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Best of Olympia 2019: Unloaded Comedy

Writer's pick: Best Comedy Relief

Mike Lindsey, host and headliner of Unloaded Comedy. (Courtesy photo)

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A 2012 survey by the New York State Office of Alcoholism and Substance Abuse Services and the Partnership at found as many as 23.5 million Americans, about one in 10 adults, have at one time had difficulty regulating their use of alcohol or drugs. Thus, about 10 percent of us are in recovery. If that seems depressing, consider this: There are also thousands of stand-up comedians working in the U.S., which means plenty of comics in recovery to help lighten the mood.

One of those comics is Olympia's Sam Miller, our pick for "best comic relief" in 2019 and, truth be told, almost any time we see him. "A lot of my jokes," he told us last year, "are about being homeless and being addicted to drugs and being incarcerated. ... We have this idea that we're gonna scare people into not using drugs anymore." He advocates for greater understanding of addicts' deeper motivations: "The reason I used to get high is because I was scared."

Miller joined the ensemble of Unloaded Comedy - Laugh Yourself Clean, a stand-up program initiated, hosted and headlined by Portland, Oregon-based comic Mike Lindsey. That show, which also features sets from Olympian Ryan Bunnell, Reilly Howard and Claire Webber of Seattle -- all of whom are in recovery from addiction -- will make its Washington state debut at the Proctor District's Blue Mouse Theatre Friday, March 1. Lindsey will also conduct an Unloaded Comedy workshop in support of, as his website proclaims, "one recovery comic creating another and the power of multiplying that effort."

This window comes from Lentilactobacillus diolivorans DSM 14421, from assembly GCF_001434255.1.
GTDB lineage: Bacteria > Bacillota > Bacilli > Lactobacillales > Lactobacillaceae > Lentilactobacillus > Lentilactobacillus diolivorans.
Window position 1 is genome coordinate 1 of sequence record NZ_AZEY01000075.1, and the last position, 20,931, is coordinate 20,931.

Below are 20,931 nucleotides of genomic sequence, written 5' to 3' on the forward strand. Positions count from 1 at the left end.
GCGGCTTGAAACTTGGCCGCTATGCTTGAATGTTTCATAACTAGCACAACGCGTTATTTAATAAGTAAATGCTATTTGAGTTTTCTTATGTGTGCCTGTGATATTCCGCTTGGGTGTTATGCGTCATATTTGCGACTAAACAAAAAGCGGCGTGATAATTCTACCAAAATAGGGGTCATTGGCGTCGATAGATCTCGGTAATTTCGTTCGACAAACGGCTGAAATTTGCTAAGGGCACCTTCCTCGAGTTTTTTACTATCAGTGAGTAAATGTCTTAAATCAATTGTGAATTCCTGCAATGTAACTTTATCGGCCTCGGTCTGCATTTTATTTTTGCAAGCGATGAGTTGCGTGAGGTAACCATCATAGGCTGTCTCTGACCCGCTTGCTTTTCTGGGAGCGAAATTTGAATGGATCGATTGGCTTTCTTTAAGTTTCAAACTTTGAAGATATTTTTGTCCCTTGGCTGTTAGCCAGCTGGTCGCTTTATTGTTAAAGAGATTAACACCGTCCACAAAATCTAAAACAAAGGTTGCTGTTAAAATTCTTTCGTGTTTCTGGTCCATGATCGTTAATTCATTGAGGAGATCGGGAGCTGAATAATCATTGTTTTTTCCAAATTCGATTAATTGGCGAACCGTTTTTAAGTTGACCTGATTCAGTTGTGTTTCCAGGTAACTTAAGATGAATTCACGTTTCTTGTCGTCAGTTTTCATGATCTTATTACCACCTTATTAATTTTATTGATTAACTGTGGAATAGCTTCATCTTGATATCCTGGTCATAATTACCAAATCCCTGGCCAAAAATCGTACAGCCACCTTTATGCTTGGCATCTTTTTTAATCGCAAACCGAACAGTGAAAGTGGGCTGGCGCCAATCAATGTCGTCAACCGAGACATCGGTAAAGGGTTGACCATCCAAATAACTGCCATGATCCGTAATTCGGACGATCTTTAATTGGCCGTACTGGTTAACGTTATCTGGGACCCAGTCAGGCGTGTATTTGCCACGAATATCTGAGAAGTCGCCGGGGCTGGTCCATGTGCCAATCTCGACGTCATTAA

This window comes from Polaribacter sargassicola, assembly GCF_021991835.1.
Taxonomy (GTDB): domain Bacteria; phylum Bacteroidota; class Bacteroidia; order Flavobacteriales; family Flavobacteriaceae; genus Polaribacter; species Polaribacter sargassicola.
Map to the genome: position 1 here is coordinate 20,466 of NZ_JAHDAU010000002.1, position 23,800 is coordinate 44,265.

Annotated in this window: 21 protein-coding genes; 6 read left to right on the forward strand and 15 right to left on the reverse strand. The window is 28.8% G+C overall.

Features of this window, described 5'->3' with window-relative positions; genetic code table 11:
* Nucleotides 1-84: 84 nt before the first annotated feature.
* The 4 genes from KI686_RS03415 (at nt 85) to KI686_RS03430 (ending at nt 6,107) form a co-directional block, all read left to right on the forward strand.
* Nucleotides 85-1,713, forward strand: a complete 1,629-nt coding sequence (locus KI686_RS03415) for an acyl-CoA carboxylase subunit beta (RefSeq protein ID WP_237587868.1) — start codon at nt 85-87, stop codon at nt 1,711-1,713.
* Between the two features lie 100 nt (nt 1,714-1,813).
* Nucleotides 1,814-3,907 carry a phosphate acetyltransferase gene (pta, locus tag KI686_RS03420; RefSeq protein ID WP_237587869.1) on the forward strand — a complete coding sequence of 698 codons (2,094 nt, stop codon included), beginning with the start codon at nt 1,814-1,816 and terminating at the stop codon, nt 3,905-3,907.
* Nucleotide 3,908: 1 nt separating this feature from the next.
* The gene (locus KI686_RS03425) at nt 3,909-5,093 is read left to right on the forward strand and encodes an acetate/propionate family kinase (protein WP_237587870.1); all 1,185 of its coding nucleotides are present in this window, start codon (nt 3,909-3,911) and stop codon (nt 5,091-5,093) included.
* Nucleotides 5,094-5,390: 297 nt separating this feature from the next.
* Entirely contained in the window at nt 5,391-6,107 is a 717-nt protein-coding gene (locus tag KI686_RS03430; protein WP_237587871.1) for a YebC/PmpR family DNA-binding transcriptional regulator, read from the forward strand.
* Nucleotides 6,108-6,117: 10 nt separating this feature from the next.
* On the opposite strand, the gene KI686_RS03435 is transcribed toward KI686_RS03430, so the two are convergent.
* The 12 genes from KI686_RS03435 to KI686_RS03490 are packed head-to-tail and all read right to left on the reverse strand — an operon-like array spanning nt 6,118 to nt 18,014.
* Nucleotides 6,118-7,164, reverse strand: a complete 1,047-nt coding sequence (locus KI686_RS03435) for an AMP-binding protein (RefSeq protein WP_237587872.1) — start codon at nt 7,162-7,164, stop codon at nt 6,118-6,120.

Lindsey's also the brains behind AIR Wear, short for Addicts in Recovery, which offers T-shirts with such messages as "Beautifully Flawed," "I (Heart) a Quitter" and "SoberAF." His material reflects on his own recovery from methamphetamine. He's proud of the roster his program attracted over the last three years. "The majority, actually, of the comics that I work with," he reveals, "sometimes I wonder if it's the last time they can say yes. They have other opportunities." He's excited to take Unloaded Comedy outside its home state: "I set a goal for 2019 to do a Seattle show, and I'm gonna call Tacoma close enough." As the date of a show approaches, Lindsey visits recovery centers to hand out flyers and tickets.

One of the difficulties, of course, of being a comic in recovery is that the profession's usual workspace is nightclubs. Lindsey tries to work in theaters and other non-alcoholic venues as much as possible. "If I do end up in a venue that serves alcohol," he says, "I make arrangements to turn that off for the night. Generally, the arrangement means that I pay a little higher price, because they have loss of income."

As for the grand theme of his material, Lindsey says, "We do recover. We are able to laugh at ourselves, not take ourselves so seriously. We've been through a lot, and I think our comedy shows are a way to get together and celebrate that in fellowship with other people in recovery. There's laughs that I get at those comedy shows that I don't get at other venues and other shows that I do. People come ready to laugh. ...  When I was in early recovery, I actually took a comedy class as something to keep my brain entertained. Like, here I have all this free time now, what am I gonna do in a positive way?"

UNLOADED COMEDY - LAUGH YOURSELF CLEAN, 10 p.m., Friday, March 1, Blue Mouse Theatre, 2611 N. Proctor St., Tacoma, $16.52, 971.208.8152

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